More than 45,000 years ago, ancient artists scattered a detailed image of a wild pig on the wall of a cave in Indonesia. Researchers believe it to be the oldest cave painting in the world, as well as the world’s oldest known depiction of animals.
A team from Griffith University in Australia found a remarkably well-preserved image in the limestone karsts of Sulawesi, an Indonesian island east of Borneo. The picture depicts a life-size lawsuit – four legs, tail, snout, ears, earrings, face warts and all – in red and purple, made of pulverized ocher mixed with liquid. Above the back end of the pig rot, two stacked human handprints appear, one left and one right, presumably left as a sort of signature from these Sulawesi creatives.
“These icy people from Sulawesi were skilled and talented artists with a highly developed knowledge of the behavioral ecology and social life of the wild pig,” says Adam Broome, professor of archeology at Griffith University, Australia. me. He is also the co-author of a new study published Wednesday in the journal Science Advance, which details research about the origins of the painting, as well as another pass found 32,000 years ago.
The older of the two shapes measure 136 centimeters by 54 centimeters (about 4.5 by 1.7 feet). This makes the boar appear to engage in some sort of social interaction with two other pigs (a quarrel? A mating ritual), although the erosion makes it difficult to determine what is going on in the suicide scene. It is also difficult to tell if the other two animals were produced at the same time as a better protected pig.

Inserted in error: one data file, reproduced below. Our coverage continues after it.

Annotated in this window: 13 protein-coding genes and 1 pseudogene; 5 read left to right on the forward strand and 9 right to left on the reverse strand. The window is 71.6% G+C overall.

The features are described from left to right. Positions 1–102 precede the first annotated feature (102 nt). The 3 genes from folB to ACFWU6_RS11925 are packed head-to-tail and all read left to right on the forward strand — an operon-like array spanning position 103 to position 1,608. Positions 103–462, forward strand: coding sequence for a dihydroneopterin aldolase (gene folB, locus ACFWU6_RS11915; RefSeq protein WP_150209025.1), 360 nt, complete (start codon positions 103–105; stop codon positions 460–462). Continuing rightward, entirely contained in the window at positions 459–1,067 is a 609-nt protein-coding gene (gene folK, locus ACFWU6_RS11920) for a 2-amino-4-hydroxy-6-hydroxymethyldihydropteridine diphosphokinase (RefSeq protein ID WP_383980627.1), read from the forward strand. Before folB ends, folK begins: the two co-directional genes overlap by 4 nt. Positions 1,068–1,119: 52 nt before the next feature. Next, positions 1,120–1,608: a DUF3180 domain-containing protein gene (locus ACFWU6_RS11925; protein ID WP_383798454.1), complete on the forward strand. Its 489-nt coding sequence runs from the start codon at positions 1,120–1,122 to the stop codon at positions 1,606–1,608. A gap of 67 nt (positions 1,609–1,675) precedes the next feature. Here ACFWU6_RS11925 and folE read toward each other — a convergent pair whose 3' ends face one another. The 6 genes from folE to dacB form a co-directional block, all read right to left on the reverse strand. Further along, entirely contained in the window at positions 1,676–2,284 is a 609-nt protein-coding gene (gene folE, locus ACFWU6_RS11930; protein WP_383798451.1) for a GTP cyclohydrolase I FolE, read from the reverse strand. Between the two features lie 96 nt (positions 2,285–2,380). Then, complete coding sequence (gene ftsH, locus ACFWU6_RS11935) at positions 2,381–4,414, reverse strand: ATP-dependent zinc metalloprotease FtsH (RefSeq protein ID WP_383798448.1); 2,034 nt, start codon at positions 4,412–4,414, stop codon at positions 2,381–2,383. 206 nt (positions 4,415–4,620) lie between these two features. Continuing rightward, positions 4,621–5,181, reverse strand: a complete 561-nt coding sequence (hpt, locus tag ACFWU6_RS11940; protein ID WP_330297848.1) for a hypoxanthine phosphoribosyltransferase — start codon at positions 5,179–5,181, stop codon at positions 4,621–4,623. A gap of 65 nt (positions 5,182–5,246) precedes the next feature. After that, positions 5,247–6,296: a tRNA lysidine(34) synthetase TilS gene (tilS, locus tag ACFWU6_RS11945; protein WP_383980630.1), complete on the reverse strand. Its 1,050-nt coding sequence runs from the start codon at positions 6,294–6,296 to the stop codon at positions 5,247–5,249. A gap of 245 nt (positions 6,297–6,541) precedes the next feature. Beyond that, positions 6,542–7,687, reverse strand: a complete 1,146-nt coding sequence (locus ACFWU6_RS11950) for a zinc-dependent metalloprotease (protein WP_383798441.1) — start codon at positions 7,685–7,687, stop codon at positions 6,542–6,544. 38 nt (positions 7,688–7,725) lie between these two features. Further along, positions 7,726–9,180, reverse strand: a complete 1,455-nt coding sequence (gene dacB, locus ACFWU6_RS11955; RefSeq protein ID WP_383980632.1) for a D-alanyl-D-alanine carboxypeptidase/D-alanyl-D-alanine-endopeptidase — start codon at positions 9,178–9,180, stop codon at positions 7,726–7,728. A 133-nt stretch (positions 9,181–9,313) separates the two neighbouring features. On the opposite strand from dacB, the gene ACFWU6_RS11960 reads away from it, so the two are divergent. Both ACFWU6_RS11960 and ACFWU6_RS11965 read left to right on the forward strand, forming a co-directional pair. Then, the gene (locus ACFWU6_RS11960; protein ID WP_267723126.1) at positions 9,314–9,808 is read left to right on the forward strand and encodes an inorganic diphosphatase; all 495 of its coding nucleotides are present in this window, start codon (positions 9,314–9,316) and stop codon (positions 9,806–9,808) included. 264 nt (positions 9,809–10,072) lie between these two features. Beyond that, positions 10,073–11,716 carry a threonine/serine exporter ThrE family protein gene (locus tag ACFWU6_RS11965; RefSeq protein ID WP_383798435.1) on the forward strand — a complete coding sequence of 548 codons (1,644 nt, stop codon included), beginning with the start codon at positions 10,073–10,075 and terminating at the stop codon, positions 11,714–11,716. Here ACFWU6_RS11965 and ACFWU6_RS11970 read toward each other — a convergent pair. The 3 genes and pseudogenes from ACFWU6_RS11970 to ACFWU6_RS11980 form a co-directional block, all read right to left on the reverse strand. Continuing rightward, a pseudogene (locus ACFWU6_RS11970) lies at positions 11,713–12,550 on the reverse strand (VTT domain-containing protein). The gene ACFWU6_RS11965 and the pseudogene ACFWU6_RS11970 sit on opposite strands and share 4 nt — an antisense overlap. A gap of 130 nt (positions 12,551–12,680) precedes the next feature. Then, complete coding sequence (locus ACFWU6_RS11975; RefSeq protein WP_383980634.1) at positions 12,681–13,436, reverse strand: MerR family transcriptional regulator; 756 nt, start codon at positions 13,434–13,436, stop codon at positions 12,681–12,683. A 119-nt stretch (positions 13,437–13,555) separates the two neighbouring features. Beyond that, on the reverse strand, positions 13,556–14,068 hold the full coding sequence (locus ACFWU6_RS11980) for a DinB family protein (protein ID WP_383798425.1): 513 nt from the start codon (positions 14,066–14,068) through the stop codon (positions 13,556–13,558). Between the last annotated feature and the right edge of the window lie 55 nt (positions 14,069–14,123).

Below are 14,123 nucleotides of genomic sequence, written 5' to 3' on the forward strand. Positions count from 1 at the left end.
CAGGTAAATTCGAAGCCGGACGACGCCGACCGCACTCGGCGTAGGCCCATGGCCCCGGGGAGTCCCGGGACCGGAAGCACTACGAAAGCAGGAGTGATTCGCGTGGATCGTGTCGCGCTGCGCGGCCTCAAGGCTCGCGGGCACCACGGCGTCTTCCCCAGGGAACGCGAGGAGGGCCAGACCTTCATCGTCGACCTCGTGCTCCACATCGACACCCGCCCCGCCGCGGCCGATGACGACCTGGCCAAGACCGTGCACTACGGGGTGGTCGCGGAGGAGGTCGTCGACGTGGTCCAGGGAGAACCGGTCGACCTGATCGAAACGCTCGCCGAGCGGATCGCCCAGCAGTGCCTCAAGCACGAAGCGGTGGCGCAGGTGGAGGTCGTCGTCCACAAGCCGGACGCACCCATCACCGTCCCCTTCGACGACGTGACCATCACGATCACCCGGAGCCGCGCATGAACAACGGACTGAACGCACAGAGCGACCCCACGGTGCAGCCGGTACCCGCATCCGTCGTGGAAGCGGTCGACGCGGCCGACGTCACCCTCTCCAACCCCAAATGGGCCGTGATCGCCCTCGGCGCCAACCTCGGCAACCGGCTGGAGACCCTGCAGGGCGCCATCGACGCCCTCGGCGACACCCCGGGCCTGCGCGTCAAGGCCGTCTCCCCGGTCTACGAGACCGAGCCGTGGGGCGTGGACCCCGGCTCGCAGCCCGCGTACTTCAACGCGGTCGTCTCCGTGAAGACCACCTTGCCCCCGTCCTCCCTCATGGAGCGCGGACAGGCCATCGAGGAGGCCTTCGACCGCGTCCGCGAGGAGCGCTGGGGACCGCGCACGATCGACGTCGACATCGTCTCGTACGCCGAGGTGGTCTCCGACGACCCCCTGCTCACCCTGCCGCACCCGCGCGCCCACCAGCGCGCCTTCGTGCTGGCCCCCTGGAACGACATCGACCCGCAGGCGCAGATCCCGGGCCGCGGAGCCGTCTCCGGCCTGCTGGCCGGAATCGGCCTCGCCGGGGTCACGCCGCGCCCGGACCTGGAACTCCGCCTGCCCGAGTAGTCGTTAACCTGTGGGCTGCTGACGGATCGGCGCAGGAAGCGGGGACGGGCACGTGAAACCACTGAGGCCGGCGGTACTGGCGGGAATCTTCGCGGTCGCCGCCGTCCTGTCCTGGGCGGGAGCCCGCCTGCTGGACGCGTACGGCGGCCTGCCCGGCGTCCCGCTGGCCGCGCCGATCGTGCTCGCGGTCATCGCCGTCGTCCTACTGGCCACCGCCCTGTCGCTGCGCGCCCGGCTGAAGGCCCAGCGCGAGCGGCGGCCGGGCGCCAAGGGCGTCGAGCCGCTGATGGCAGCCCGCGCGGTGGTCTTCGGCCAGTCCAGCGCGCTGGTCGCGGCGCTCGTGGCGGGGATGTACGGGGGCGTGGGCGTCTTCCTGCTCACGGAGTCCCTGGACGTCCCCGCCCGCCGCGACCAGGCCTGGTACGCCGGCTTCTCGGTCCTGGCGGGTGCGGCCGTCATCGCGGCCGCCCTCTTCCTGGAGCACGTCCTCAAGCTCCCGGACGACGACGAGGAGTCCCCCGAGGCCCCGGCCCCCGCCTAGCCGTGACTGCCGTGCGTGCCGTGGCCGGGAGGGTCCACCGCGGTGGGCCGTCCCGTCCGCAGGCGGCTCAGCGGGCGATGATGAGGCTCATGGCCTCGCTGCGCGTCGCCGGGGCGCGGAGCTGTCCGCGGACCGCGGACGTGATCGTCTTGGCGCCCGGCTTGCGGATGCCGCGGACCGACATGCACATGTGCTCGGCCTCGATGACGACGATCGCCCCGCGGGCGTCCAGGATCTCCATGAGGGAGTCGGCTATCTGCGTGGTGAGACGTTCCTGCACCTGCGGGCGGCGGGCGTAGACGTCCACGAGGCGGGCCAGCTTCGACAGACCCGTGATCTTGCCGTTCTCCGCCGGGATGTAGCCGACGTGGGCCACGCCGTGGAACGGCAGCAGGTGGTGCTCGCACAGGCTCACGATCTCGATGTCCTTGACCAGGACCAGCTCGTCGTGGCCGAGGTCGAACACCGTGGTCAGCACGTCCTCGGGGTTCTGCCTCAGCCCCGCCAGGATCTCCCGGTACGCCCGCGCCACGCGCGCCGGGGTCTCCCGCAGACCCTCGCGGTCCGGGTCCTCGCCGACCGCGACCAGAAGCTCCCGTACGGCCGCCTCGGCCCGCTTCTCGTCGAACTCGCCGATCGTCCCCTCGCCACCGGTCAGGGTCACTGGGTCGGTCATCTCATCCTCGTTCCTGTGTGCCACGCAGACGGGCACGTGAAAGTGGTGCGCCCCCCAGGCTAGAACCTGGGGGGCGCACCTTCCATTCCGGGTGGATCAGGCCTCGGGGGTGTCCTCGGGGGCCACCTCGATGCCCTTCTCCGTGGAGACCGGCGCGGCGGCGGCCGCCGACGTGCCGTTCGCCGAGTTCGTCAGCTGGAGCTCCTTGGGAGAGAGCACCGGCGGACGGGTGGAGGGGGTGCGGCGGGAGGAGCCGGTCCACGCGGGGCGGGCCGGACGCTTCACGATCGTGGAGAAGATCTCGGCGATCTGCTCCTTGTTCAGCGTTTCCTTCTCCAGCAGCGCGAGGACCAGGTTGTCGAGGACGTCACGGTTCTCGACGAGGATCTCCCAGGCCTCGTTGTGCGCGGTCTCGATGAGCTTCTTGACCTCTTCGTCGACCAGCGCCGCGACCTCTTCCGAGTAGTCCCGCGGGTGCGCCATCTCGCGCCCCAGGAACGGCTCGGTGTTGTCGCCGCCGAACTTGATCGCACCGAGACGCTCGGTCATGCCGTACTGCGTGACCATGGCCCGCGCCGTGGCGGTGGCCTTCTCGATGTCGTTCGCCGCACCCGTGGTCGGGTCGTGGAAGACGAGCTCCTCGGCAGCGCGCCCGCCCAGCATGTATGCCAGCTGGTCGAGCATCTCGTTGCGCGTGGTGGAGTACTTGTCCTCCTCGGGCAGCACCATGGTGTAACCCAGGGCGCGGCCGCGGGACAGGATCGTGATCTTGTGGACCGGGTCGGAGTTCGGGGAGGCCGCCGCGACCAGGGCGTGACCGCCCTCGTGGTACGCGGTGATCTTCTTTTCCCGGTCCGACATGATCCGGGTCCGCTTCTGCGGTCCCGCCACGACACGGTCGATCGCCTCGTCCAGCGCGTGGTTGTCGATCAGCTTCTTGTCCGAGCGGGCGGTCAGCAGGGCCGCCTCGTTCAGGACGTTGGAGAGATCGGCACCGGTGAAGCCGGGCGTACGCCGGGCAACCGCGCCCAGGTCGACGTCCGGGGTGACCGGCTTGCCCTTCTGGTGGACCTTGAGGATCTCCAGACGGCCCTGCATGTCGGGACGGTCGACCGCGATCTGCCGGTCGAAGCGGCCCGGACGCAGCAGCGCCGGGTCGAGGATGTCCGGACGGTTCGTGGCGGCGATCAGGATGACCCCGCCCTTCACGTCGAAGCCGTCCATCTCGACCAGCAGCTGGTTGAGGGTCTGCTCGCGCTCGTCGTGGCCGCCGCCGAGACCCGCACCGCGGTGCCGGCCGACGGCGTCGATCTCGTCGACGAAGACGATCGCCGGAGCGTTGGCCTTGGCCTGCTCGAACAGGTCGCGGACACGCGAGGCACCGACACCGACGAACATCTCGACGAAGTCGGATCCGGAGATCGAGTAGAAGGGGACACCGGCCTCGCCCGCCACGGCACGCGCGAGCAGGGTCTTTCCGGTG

While surveying Sulawesi in 2017, a team from Griffith discovered the drawing behind a cave known as Leung Tedongnez. To determine its age, they used a technique called uranium-series dating to analyze a calcade deposit that formed on the part of the image. Mineral construction is at least 45,500 years old, meaning that the artwork itself may be older.
The past several years have brought other exciting discoveries of nonfigurable ancient sketches, with a hashtag found 73,000 years ago in South Africa and another between 2100 and 4100 BCE that could show the wonder of humans with a blazing explosion .
Locating Sulawesi is ornamental, and it amazingly expands that it is an important key to life for the island’s longtime inhabitants.
Broome said, “The hunting economy of these people has largely revolved around brain pigs for tens of years. We are also looking for leftover images of the most living animals.” “You can call it a type of ancient ‘pig love’ which is a distinguishing feature of early human culture on this island.”